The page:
A sub-analysis of the survey examining local versus non-local physicians revealed that out of the 17 participants, 15 were based in or close to Renfrew County, while the remaining 2 were practicing in other parts of Ontario. Interestingly, the non-local physicians expressed no negative perceptions of the model. It was the local physicians who provided critical feedback on the survey. The focus group consisted of 1 non-local physician and 8 local physicians.

The focus group data helped to further explore the strengths and weaknesses of VTAC. Three main concepts were identified: physician impact, physician satisfaction, and physician challenges. Our analysis deduced three themes for physician impact: triaging ER visits, reaching unattached patients, and improving patient care; two themes for physician satisfaction: personal fulfilment and professional development; and three themes for physician challenges: delivering non-continuous care, navigating community resources, and practicing via videoconference. We describe these themes in the following sections and illustrate them with anonymized quotations from focus-group participants.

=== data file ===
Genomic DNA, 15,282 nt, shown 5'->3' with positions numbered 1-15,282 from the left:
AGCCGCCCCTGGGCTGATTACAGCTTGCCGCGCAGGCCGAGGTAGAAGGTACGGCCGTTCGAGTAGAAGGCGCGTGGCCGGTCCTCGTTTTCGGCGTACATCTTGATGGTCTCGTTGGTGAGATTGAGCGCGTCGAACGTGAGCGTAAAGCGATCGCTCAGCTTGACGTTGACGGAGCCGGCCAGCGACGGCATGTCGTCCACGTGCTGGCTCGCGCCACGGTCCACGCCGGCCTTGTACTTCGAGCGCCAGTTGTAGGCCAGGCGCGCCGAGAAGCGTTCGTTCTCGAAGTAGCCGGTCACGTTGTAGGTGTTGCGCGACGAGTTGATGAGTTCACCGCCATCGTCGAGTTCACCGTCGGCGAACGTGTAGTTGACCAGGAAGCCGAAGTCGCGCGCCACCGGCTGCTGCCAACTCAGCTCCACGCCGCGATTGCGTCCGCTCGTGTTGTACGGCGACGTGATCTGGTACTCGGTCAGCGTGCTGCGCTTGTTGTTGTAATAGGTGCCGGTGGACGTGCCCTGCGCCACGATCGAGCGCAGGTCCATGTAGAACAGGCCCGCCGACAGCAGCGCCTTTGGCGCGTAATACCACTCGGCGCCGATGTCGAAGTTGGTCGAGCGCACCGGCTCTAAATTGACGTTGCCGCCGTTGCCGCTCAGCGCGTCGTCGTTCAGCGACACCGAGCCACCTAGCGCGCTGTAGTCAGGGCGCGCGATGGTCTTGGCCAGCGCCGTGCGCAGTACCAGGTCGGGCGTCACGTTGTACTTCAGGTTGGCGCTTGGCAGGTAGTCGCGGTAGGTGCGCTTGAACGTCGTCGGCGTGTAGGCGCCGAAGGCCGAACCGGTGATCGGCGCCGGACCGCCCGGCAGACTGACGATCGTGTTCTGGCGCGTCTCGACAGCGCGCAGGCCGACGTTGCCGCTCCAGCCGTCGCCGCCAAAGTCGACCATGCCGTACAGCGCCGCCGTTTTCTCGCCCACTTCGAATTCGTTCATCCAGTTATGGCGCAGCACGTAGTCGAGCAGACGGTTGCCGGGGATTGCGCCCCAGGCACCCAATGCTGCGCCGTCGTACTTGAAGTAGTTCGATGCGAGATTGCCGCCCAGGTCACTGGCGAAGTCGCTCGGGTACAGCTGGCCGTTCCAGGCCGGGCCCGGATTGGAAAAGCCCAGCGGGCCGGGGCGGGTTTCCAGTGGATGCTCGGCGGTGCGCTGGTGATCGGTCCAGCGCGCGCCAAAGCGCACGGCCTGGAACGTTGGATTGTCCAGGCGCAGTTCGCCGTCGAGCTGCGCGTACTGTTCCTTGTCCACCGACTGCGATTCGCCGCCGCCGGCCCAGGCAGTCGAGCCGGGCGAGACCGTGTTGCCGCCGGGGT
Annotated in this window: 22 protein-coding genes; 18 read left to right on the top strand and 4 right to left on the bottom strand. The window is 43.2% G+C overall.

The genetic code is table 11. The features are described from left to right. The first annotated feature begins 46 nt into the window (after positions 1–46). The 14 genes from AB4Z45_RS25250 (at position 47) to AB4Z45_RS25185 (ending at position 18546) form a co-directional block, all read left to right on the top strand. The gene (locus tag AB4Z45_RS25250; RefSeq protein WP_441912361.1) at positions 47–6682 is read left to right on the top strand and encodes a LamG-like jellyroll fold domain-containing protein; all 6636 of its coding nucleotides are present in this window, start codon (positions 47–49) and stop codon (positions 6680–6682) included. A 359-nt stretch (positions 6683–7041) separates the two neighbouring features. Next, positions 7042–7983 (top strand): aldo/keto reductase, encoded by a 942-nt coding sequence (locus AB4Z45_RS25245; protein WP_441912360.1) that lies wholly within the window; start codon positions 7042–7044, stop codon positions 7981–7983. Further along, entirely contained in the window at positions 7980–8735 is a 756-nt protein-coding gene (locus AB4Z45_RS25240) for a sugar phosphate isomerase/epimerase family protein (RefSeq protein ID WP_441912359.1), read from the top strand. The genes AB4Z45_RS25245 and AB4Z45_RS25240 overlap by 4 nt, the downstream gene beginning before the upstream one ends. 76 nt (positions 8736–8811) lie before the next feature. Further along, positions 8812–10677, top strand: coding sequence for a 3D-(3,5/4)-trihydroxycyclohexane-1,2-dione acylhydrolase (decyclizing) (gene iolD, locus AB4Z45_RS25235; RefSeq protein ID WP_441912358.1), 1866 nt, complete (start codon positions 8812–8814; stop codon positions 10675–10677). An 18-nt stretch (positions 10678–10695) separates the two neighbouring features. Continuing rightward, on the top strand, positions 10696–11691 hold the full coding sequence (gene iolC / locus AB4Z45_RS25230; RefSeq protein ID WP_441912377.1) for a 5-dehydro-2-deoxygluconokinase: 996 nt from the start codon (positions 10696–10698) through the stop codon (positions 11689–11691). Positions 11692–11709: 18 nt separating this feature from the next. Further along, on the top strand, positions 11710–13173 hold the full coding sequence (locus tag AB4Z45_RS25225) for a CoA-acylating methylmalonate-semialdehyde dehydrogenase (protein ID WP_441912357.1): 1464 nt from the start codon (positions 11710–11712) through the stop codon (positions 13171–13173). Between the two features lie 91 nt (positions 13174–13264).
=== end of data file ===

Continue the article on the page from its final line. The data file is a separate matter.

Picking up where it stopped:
Physician impact

Participants frequently commented on how VTAC was able to help them positively change the lives of Renfrew County residents, especially those without family physicians, by providing them with a service that addressed their urgent health needs. Participants described how VTAC enabled them to save healthcare resources by triaging ER visits which decreased ER volumes: “we are getting back to pre- pandemic volumes in ER, but not nearly as high, and I think that is definitely due to VTAC” (P2). Further, some participants defined identifying when emergency care was required, as just as much of a success as being able to deal with an issue without resorting to additional care: “I feel good when I save ER visits, but when I would want them to go to the ER, I feel like that is a success as well” (P7).